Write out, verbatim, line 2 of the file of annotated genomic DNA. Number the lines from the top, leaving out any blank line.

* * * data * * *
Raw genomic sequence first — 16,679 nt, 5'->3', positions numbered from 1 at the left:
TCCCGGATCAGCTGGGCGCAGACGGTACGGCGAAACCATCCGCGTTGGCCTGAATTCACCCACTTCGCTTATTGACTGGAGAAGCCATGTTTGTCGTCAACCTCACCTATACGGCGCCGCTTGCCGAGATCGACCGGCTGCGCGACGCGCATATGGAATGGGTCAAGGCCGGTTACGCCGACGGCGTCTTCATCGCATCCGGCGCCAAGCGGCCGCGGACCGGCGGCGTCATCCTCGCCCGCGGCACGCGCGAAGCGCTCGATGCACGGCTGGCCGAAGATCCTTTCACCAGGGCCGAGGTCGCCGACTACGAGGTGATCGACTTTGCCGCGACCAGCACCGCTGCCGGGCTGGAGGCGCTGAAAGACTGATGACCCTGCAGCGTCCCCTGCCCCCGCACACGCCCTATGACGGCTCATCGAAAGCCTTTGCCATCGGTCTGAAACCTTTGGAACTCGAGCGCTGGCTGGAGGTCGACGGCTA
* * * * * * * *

TCCCGGATCAGCTGGGCGCAGACGGTACGGCGAAACCATCCGCGTTGGCCTGAATTCACCCACTTCGCTTATTGACTGGAGAAGCCATGTTTGTCGTCAACCTCACCTATACGGCGCCGCTTGCCGAGATCGACCGGCTGCGCGACGCGCATATGGAATGGGTCAAGGCCGGTTACGCCGACGGCGTCTTCATCGCATCCGGCGCCAAGCGGCCGCGGACCGGCGGCGTCATCCTCGCCCGCGGCACGCGCGAAGCGCTCGATGCACGGCTGGCCGAAGATCCTTTCACCAGGGCCGAGGTCGCCGACTACGAGGTGATCGACTTTGCCGCGACCAGCACCGCTGCCGGGCTGGAGGCGCTGAAAGACTGATGACCCTGCAGCGTCCCCTGCCCCCGCACACGCCCTATGACGGCTCATCGAAAGCCTTTGCCATCGGTCTGAAACCTTTGGAACTCGAGCGCTGGCTGGAGGTCGACGGCTA